Docsright arrowBlackbirdright arrowCreating Mock Instances with Blackbird

7 min • read

Creating Mock Instances with Blackbird

Quickly stand-up hosted mocks for APIs and endpoints that provide dynamic data and are accessible to development teams via remote endpoints, powered by Ambassador Edge Stack API Gateway. This feature accelerates the development process by enabling teams to simulate API behavior in real-world scenarios without the need for complex infrastructure setup.

If you have your own examples included in your OpenAPI specification, you can use those as well by passing in the Prefer: dynamic=false header to requests to your mock API server.

Deploying a new Mock API requires the use of OpenAPI Specification Version.

Create a new Mock

If you have an existing API Service in our API catalog, you can use its slug name to spin up a new mock server. You can learn more about creating a new API in the Blackbird catalog here.

Alternatively, you can download the sample petstore.yaml file to test with or use your own.

Delete a Mock

To delete a running mock, you can run the mock delete command to remove it.

List Mocks

To see a list of all active mocks, you can run the list deployments command.

Troubleshooting

Unable to enforce a specific error response

In order to enforce a specific error response, you need to specify the Prefer header with a respective code value.

This would make our mock server prefer a 404 error response from the list of responses defined in the OpenAPI specification.

Mock Server does not use my examples

By default, the mock server will return dynamic data generated based on the Schema Objects defined in the OpenAPI specification. If you have your own examples included in your OpenAPI specification, you can use those as well by passing in the Prefer: dynamic=false header to requests to your mock server.

You can also combine it with the Prefer: code header to enforce a specific error response.

Mock Server returning unexpected data / objects with weird properties

If you are seeing unexpected data or objects with weird properties, it is likely your OpenAPI definition is not imposing restrictions on the data.

In this example, the schema defines an object with a required name property that is to be a string, but it does not restrict any other properties. As such, the mock server is free to return any object that has a name property that is a string, but may also have other properties.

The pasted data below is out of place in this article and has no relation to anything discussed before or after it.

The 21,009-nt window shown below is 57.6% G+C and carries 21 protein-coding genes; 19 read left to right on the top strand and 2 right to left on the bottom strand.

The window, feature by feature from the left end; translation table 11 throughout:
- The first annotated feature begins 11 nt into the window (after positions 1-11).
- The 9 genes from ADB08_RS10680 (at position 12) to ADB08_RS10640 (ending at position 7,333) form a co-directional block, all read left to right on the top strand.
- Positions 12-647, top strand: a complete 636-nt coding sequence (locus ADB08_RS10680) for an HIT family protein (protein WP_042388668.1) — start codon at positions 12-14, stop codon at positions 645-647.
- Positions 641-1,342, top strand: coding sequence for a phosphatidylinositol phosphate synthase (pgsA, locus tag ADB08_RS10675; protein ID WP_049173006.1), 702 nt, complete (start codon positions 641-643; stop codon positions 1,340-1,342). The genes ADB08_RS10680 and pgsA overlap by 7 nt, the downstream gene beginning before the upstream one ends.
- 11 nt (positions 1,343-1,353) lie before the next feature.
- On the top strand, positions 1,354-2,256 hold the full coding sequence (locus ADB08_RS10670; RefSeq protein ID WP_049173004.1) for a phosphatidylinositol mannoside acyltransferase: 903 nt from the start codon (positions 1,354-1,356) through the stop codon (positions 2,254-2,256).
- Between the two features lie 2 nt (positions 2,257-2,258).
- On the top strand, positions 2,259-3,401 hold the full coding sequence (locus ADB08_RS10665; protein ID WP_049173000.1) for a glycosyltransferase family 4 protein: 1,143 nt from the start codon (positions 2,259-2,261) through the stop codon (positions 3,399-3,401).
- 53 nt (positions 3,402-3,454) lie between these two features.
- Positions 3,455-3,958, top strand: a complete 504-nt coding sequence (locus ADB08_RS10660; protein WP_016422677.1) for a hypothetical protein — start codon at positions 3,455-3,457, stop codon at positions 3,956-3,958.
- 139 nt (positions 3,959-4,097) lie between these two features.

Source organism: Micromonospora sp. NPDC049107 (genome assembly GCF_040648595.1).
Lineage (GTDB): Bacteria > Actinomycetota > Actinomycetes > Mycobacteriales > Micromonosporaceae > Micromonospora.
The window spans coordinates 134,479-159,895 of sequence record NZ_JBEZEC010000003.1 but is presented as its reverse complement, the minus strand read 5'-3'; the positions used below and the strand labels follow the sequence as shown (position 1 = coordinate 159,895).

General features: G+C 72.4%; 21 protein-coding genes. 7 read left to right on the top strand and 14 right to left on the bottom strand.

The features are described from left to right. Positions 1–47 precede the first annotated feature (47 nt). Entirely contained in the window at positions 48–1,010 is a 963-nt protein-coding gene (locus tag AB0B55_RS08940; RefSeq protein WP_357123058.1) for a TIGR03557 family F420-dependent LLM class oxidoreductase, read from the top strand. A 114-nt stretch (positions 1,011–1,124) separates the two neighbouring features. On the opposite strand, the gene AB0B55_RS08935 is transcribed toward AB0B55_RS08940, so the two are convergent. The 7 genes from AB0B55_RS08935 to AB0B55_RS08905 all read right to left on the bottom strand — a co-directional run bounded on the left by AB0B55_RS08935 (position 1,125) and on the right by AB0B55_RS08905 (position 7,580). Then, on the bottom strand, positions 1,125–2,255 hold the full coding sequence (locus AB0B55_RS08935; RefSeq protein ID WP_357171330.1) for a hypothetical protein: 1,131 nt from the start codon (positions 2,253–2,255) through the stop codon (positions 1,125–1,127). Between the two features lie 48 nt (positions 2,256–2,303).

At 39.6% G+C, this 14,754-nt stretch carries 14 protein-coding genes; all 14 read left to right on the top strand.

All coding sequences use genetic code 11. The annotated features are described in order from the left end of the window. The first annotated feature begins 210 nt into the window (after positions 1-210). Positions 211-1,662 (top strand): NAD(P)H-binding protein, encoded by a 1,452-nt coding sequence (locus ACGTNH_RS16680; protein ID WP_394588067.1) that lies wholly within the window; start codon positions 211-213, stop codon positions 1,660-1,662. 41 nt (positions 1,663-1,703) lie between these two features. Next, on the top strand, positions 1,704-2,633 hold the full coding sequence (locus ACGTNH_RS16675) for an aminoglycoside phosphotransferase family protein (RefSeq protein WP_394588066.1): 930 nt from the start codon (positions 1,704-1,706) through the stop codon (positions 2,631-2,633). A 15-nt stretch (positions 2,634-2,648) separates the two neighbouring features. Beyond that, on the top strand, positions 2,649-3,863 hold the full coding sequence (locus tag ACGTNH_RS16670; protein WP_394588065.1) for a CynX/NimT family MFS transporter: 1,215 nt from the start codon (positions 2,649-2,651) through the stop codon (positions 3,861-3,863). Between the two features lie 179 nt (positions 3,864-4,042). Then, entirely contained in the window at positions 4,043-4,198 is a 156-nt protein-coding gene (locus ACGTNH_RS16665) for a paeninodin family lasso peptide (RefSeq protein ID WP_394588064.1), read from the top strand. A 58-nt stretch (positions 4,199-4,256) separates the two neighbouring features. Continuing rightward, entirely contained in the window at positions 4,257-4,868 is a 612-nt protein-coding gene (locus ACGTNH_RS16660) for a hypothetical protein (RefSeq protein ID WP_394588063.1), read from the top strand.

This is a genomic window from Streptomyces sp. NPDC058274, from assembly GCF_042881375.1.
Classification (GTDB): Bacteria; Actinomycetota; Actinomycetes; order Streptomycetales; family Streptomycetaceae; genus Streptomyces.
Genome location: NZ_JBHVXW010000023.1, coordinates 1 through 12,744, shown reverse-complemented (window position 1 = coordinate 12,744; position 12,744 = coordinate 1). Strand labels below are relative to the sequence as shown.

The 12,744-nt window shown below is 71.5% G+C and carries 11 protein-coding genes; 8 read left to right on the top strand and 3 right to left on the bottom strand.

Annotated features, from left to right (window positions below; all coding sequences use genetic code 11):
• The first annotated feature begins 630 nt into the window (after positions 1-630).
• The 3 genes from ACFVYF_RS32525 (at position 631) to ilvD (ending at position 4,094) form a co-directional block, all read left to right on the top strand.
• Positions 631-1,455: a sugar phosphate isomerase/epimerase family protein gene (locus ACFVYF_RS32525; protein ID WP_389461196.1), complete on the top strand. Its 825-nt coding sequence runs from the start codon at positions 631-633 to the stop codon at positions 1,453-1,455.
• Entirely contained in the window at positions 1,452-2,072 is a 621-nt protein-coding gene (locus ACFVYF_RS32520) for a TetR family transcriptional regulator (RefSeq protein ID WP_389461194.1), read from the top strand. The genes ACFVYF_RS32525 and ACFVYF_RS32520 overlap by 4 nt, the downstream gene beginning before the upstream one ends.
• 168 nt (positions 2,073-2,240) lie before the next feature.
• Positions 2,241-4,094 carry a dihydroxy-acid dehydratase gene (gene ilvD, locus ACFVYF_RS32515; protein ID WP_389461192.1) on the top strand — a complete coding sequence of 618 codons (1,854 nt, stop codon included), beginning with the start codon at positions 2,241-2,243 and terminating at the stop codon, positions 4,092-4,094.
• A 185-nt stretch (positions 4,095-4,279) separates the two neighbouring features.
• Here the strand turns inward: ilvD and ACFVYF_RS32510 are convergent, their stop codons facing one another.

In Schema Objects, regardless of the version of the OpenAPI, there is a keyword called additionalProperties that can be used to define the behavior of unspecified properties.

This schema will only accept objects that have a name property that is a string and no other properties. You can also specify a different Schema Object if you do expect extra properties, i.e. if you want to have a dictionary.

This schema will only accept objects that have a name property that is a string and any other properties that are strings.

Bear in mind that this may have implications if you reference this schema in other parts of your OpenAPI definition. Since there is no notion of inheritance in Schema Objects, you may have to copy the schema or adjust the "base" schema to accommodate the new restrictions.

That is particularly common if you have a "base" schema that you try to combine with others using "allOf".

The above schema is semantically wrong and will always evaluate to false regardless of the input provided. That is because each child schema in allOf is applied in isolation against the piece of input.

Say we have this input:

Now, if we take the "User" schema and apply it to the input, it will evaluate to false, since "age" is not expected to be there. If we take the second schema and apply it to the input, it will also evaluate to false, since "name" is not expected to be there.

If you do not want to copy the schema, you can try extending the "base" schema.

While the above slightly changes the behavior of the User schema, the root schema now correctly evaluates to true for the input provided, while disallowing any extra properties.

There is a better aid to that in OpenAPI 3.1.0, assuming you use the json schema dialect 2019-09 or newer, namely unevaluatedProperties to enforce that no properties are allowed that are not defined in the schema.

My payload seems correct, but I'm getting 422

Make sure your Schema Objects are defined correctly. As already mentioned in a few previous examples, our definition may seem correct, but gets evaluated to false when the mock server tries to validate it. While it is not feasible to list all possible instances where this might happen, here is a list of a few examples:

The above Schema is quite open-ended, and the range of compliant inputs is very narrow. This is because oneOf acts as a logical XOR operator, meaning the input must match exactly one of the schemas. That on its own is not an issue, but usually when the sub schemas themselves are restrictive, which is not the case here. The first schema accepts any object as long as its name property is of a string. In practice, the only invalid input would be an object with a name property that is not a string.

The second schema is no different - the only invalid input would be an object with an age property that is not a number.

As one sees, there's a large set of overlapping data, and as such it is easy to author an invalid input.


Another common issue is when allOf is used to "combine" schemas. In practice, allOf acts as a logical AND operator, meaning the input must match all child schemas. It does not extend or inherit the schema that is referenced, not does it override any constraints the referenced schema introduces.